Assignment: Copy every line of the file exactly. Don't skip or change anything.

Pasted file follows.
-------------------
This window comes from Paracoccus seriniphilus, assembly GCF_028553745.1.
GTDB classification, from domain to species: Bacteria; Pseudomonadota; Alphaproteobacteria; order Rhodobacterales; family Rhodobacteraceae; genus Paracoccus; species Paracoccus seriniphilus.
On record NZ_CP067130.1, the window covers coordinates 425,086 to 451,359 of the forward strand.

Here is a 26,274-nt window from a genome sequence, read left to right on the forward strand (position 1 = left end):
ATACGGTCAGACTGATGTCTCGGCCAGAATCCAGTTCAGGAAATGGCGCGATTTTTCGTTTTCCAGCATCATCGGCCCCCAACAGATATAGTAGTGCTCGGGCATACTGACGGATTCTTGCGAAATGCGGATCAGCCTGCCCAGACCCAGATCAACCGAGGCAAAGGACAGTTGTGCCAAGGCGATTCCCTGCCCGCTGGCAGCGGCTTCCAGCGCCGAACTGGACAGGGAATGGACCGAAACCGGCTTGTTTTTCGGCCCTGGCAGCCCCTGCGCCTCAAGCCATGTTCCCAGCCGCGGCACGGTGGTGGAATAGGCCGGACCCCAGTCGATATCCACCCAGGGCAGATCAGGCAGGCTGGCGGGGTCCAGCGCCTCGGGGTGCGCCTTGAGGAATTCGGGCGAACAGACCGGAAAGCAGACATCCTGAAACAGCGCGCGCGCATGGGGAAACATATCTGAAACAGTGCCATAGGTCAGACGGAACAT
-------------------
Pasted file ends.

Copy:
This window comes from Paracoccus seriniphilus, assembly GCF_028553745.1.
GTDB classification, from domain to species: Bacteria; Pseudomonadota; Alphaproteobacteria; order Rhodobacterales; family Rhodobacteraceae; genus Paracoccus; species Paracoccus seriniphilus.
On record NZ_CP067130.1, the window covers coordinates 425,086 to 451,359 of the forward strand.

Here is a 26,274-nt window from a genome sequence, read left to right on the forward strand (position 1 = left end):
ATACGGTCAGACTGATGTCTCGGCCAGAATCCAGTTCAGGAAATGGCGCGATTTTTCGTTTTCCAGCATCATCGGCCCCCAACAGATATAGTAGTGCTCGGGCATACTGACGGATTCTTGCGAAATGCGGATCAGCCTGCCCAGACCCAGATCAACCGAGGCAAAGGACAGTTGTGCCAAGGCGATTCCCTGCCCGCTGGCAGCGGCTTCCAGCGCCGAACTGGACAGGGAATGGACCGAAACCGGCTTGTTTTTCGGCCCTGGCAGCCCCTGCGCCTCAAGCCATGTTCCCAGCCGCGGCACGGTGGTGGAATAGGCCGGACCCCAGTCGATATCCACCCAGGGCAGATCAGGCAGGCTGGCGGGGTCCAGCGCCTCGGGGTGCGCCTTGAGGAATTCGGGCGAACAGACCGGAAAGCAGACATCCTGAAACAGCGCGCGCGCATGGGGAAACATATCTGAAACAGTGCCATAGGTCAGACGGAACAT